(Oil prices story updated for Libya political events, energy market oil price forecasts)
NEW YORK ( TheStreet) -- Oil prices continued to surge on Thursday a with the escalation of violence in Libya and market fears of still higher oil prices. Brent crude reached as high as $119 on Thursday before pulling back to $114. U.S. crude was above the $101 in pre-market trading.
The only event that seems to scare the markets as much as fear of the political events in the Middle East spreading to Saudi Arabia is fear of $4 -- maybe even $5 -- gasoline at the pump in the U.S. The fears were continuing to escalate on Thursday morning. Goldman Sachs warned of fear of global oil shortages as a trigger for a continued surge in oil prices. BNP Paribas raised its second quarter 2011 average oil price forecast to $105 for U.S. crude and $117 for brent crude.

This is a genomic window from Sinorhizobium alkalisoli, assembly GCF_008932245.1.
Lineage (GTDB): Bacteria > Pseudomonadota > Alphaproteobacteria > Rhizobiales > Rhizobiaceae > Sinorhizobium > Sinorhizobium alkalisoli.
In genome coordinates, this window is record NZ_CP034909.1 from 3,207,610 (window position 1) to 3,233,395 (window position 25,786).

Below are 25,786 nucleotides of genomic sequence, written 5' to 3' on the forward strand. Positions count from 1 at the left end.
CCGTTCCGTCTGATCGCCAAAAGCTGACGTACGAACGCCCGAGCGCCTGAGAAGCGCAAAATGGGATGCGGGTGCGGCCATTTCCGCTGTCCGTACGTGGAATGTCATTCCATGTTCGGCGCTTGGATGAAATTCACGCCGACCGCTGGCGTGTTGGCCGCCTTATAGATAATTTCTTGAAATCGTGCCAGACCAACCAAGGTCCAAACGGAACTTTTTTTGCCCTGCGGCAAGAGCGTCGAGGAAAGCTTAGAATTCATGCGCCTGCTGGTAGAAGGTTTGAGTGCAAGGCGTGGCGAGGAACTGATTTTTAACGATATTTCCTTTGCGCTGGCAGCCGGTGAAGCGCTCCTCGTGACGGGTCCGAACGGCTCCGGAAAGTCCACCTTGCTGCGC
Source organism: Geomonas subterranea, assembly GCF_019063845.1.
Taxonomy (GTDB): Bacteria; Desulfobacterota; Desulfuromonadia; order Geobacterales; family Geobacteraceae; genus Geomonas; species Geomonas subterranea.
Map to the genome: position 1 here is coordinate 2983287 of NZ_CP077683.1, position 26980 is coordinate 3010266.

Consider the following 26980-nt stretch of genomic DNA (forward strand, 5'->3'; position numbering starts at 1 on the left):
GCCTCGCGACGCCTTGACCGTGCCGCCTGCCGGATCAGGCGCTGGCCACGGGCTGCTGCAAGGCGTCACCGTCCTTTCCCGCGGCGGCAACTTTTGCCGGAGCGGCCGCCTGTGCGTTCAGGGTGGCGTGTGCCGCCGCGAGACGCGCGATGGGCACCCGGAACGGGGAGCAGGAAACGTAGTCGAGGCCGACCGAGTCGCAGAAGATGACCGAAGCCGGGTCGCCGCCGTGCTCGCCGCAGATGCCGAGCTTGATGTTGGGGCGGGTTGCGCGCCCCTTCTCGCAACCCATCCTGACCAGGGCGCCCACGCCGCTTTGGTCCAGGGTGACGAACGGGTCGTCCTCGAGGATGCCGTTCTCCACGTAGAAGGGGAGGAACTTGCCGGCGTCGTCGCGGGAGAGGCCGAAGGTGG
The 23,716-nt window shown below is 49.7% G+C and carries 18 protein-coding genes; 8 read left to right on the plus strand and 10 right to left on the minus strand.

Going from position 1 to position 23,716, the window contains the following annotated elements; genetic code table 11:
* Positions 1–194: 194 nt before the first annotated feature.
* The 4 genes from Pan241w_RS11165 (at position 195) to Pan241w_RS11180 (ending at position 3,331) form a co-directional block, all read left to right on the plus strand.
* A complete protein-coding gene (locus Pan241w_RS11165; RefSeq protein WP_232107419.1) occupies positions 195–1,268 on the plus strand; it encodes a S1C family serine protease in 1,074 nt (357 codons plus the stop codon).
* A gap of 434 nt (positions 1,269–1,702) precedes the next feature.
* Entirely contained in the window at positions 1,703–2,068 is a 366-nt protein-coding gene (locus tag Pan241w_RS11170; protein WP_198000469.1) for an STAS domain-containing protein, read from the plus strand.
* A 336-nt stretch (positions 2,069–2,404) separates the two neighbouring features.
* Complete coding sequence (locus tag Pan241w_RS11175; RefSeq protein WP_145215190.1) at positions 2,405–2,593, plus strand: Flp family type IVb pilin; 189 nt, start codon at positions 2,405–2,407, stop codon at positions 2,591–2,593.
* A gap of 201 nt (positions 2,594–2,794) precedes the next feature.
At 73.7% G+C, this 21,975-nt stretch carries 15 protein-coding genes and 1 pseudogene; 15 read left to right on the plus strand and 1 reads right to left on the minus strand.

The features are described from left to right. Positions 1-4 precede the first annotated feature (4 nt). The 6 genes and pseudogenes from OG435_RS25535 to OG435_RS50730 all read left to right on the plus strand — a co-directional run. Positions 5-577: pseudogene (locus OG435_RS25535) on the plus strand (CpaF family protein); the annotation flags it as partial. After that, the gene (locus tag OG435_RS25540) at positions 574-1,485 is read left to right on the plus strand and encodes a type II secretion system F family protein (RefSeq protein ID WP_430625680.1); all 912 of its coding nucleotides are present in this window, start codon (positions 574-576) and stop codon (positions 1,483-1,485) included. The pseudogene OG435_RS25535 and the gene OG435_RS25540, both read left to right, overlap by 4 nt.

The CEO of Italy's Eni (E), which is most exposed to Libyan production among foreign oil companies, said on Thursday that Libyan oil production had declined by 75%.The surge in Brent crude and U.S. oil futures continues to set new highs and evoke memories of oil prices last seen in the days leading up the the fall of 2008 financial crisis. For investors, the mere mention of the fall of 2008 could create queasiness in the stomach. It was July 2008 when oil hit a record price of $147, and it was shortly thereafter, in the fall of 2008, that the markets truly collapsed. Sure, there was a little thing called the Lehman Brothers bankruptcy and financial crisis that caused the market implosion. However, for some market pundits, like former CIBC World Markets chief economist Jeff Rubin, it's the price of crude oil that has the lasting power to sink the global economy. The year began with bullish energy market commentary about oil easily surpassing the $100 mark, yet the optimistic outlook for crude wasn't linked to a potential slowdown in the global economy until the Middle East unrest ensued, and now, the market jitters are apparent as oil prices hit levels not seen since right before the 2008 crash. Nevertheless, oil price commentators like Jeff Rubin have been making the case since the fall of 2008 that the global economy has done nothing to de-link itself from a rising price of oil. As long as transportation is dependent on oil, a higher price of oil is embedded in the global economy and ultimately will lead to significant shocks for the system. Indeed, market commentators were beginning to speculate this week that OPEC would step in to add production and keep oil in a range between $90 and $100. The FT reported on Thursday that Saudi Arabia is considering increasing its oil output centers on the Saudi's diverting oil intended for Asia to Europe, or potentially sending more oil to Asia while Western African oil usually sent to Asia is diverted to Europe.